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InfoQ Homepage News Cadence 1.0: Uber Releases Its Scalable Workflow Orchestration Platform

Cadence 1.0: Uber Releases Its Scalable Workflow Orchestration Platform

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Uber released a major version of its workflow orchestration platform named Cadence after six years in development. Uber and other companies use Cadence to build stateful services at scale using native programming languages. The team targets usability, observability, and efficiency improvements for subsequent releases.

Cadence is an open-source platform for workflow orchestration. Like other systems of that type, it helps to handle complex stateful workflows at scale with efficiency and reliability in mind. Unlike similar platforms, workflows are defined directly in programming languages like Java and Go (officially supported), Python, or Ruby (supported by the community).

Ender Demirkaya, a senior manager at Uber, explains the reasons for Cadence’s approach toward building orchestration workflows:

Traditionally, workflows have been written with DSLs or configs defining the order and the dependencies between the tasks. While this approach made workflow orchestration simpler, it limited how much a user could do with a workflow or made DSLs and configs overly complicated over time to a level that they were no longer practical. [...] Growing use cases and complexity proved it necessary to write workflows as freely as writing programs in native programming languages.[...] Instead of configs and DSL, programming is also the natural way of thinking for software engineers.

A typical Cadence application comprises the Cadence service, workflow and activity workers, and external clients. Components other than the Cadence service are application-specific and responsible for defining and configuring the workflow and executing workflow steps.

Cadence service is a highly-scalable multi-tenant system with a gRPC API, and it provides core functionality for workflow orchestration, including storing versioned workflow definitions and dispatching workflow task execution to application-owned workers. It also provides a stateless API frontend and internal workers for executing Cadence-specific workflows, like archiving. A Cadence service can support over a hundred applications in a typical deployment at Uber. For local development, a local Cadence instance using Docker is used.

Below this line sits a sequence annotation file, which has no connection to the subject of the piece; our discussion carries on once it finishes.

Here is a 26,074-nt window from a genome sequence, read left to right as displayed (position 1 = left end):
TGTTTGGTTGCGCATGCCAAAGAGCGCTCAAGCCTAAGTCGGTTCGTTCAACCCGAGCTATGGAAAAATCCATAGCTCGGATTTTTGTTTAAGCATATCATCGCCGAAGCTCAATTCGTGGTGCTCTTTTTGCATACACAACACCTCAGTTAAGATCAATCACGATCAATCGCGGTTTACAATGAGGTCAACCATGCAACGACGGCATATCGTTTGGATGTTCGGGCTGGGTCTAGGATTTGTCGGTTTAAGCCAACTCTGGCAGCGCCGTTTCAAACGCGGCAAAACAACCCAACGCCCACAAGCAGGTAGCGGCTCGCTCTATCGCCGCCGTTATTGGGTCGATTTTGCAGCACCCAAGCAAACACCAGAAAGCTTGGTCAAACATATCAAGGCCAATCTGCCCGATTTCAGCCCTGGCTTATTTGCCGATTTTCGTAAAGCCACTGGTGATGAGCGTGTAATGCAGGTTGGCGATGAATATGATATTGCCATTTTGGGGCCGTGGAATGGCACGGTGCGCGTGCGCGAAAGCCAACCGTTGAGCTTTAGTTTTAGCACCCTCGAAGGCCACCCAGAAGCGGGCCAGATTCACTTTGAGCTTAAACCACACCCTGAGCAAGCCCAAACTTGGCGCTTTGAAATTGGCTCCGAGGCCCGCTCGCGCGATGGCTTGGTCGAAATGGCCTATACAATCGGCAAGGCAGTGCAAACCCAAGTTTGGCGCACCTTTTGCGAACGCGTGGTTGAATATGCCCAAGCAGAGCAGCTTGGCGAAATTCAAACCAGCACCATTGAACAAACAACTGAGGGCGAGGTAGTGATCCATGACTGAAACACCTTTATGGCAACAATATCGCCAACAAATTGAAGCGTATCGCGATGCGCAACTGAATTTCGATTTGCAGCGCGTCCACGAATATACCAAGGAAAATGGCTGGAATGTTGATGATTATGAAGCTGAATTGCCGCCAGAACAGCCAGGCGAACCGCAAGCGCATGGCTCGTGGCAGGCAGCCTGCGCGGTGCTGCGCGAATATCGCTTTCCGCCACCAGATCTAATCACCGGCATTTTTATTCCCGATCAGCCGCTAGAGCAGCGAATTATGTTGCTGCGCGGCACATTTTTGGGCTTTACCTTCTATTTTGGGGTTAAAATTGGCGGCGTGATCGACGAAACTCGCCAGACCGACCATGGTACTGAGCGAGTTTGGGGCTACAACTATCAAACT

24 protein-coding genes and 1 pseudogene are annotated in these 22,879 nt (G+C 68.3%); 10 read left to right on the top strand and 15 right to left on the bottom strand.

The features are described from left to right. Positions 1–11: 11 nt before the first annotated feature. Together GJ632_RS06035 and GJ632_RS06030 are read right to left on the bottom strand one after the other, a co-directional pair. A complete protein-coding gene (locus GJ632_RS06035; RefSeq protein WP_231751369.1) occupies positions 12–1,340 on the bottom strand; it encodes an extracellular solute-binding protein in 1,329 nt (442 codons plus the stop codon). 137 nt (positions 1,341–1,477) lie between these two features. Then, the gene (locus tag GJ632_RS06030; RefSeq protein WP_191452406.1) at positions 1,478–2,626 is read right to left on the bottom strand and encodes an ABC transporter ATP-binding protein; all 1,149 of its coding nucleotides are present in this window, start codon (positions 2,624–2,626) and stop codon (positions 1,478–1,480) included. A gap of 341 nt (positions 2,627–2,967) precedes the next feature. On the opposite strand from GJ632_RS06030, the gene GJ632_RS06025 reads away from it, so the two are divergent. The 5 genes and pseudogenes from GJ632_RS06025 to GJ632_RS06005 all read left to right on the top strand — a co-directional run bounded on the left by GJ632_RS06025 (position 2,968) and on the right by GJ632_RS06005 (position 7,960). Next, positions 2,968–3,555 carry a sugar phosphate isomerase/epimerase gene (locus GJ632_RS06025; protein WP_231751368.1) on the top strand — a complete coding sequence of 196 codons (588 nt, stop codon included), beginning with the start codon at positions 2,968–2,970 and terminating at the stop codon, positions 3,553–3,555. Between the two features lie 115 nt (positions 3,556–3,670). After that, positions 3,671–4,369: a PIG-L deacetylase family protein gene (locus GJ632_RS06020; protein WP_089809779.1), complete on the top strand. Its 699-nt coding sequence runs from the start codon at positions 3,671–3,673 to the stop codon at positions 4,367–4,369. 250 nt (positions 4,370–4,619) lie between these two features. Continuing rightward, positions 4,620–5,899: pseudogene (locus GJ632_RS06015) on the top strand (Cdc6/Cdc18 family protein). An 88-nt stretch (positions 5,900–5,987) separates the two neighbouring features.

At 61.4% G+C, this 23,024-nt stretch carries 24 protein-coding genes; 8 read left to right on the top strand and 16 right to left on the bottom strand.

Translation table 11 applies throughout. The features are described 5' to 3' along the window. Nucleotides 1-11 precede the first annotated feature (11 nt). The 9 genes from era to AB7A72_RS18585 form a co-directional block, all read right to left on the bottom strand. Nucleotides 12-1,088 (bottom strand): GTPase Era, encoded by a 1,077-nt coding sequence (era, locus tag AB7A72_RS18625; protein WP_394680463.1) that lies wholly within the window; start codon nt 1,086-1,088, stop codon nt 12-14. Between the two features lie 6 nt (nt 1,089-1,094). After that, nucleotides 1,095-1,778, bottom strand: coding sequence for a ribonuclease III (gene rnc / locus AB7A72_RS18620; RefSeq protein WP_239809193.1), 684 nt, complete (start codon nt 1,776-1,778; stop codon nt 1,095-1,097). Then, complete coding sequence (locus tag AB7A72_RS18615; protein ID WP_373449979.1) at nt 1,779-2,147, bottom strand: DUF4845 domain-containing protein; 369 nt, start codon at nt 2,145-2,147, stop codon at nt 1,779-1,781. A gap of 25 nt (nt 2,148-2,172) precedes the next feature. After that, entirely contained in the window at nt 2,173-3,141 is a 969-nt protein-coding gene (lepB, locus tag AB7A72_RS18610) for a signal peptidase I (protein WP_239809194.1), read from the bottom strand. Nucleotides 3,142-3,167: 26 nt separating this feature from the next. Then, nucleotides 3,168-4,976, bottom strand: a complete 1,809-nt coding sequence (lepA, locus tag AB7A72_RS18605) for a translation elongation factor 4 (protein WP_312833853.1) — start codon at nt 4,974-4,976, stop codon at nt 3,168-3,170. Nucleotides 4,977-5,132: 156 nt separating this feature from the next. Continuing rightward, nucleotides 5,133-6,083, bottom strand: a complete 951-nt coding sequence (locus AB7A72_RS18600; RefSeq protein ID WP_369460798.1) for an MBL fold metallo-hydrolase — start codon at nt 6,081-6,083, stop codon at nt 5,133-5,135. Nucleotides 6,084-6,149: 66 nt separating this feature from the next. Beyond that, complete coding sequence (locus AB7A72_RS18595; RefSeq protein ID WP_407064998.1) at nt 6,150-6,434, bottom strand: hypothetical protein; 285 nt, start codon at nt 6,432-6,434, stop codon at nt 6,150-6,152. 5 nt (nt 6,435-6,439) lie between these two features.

Cadence deployment topology (Source: Cadence Documentation)

Cadence service stores data in the persistent data store and supports Apache Cassandra, MySQL, PostgreSQL, CockroachDB, and TiDB. Additionally, ElasticSeach or OpenSearch clusters can be used for advanced search functionality.

At Uber, Cadence powers over one thousand services and manages over 12 billion workflow executions a month. The platform is used for various use cases, including microservice orchestration, batch processing, distributed cron, distributed singleton, data pipelines, model training, etc.

Following the 1.0 release, the team wants to improve usability, including operations and development areas, with better documentation, code samples, and application code quality checks. Furthermore, they plan improvements in observability to expand on the metrics reported, available alerts, and better integration with the web interface. Lastly, the team will work on lowering the database load and increasing storage capacity.

Cadence is the original open-source project developed at Uber, but over 700 forks exist, including Temporal.

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